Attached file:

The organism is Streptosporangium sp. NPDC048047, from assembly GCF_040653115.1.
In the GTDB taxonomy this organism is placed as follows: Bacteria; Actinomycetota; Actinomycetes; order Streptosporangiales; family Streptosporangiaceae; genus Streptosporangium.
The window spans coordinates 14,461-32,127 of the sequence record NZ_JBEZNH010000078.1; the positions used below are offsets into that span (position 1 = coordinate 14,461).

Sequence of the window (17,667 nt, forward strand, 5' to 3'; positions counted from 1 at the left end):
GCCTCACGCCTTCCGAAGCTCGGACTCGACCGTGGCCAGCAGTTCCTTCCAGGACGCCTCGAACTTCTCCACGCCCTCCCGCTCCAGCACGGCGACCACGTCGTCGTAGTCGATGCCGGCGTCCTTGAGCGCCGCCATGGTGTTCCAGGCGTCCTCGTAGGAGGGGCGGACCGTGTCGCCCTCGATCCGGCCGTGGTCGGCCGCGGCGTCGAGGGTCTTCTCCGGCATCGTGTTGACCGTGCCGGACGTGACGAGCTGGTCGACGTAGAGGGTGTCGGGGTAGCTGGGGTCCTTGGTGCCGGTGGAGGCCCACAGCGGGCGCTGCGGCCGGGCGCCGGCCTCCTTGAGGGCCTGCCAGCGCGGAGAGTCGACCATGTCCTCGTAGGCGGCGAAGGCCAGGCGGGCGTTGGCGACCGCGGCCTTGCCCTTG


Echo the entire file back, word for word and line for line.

The organism is Streptosporangium sp. NPDC048047, from assembly GCF_040653115.1.
In the GTDB taxonomy this organism is placed as follows: Bacteria; Actinomycetota; Actinomycetes; order Streptosporangiales; family Streptosporangiaceae; genus Streptosporangium.
The window spans coordinates 14,461-32,127 of the sequence record NZ_JBEZNH010000078.1; the positions used below are offsets into that span (position 1 = coordinate 14,461).

Sequence of the window (17,667 nt, forward strand, 5' to 3'; positions counted from 1 at the left end):
GCCTCACGCCTTCCGAAGCTCGGACTCGACCGTGGCCAGCAGTTCCTTCCAGGACGCCTCGAACTTCTCCACGCCCTCCCGCTCCAGCACGGCGACCACGTCGTCGTAGTCGATGCCGGCGTCCTTGAGCGCCGCCATGGTGTTCCAGGCGTCCTCGTAGGAGGGGCGGACCGTGTCGCCCTCGATCCGGCCGTGGTCGGCCGCGGCGTCGAGGGTCTTCTCCGGCATCGTGTTGACCGTGCCGGACGTGACGAGCTGGTCGACGTAGAGGGTGTCGGGGTAGCTGGGGTCCTTGGTGCCGGTGGAGGCCCACAGCGGGCGCTGCGGCCGGGCGCCGGCCTCCTTGAGGGCCTGCCAGCGCGGAGAGTCGACCATGTCCTCGTAGGCGGCGAAGGCCAGGCGGGCGTTGGCGACCGCGGCCTTGCCCTTG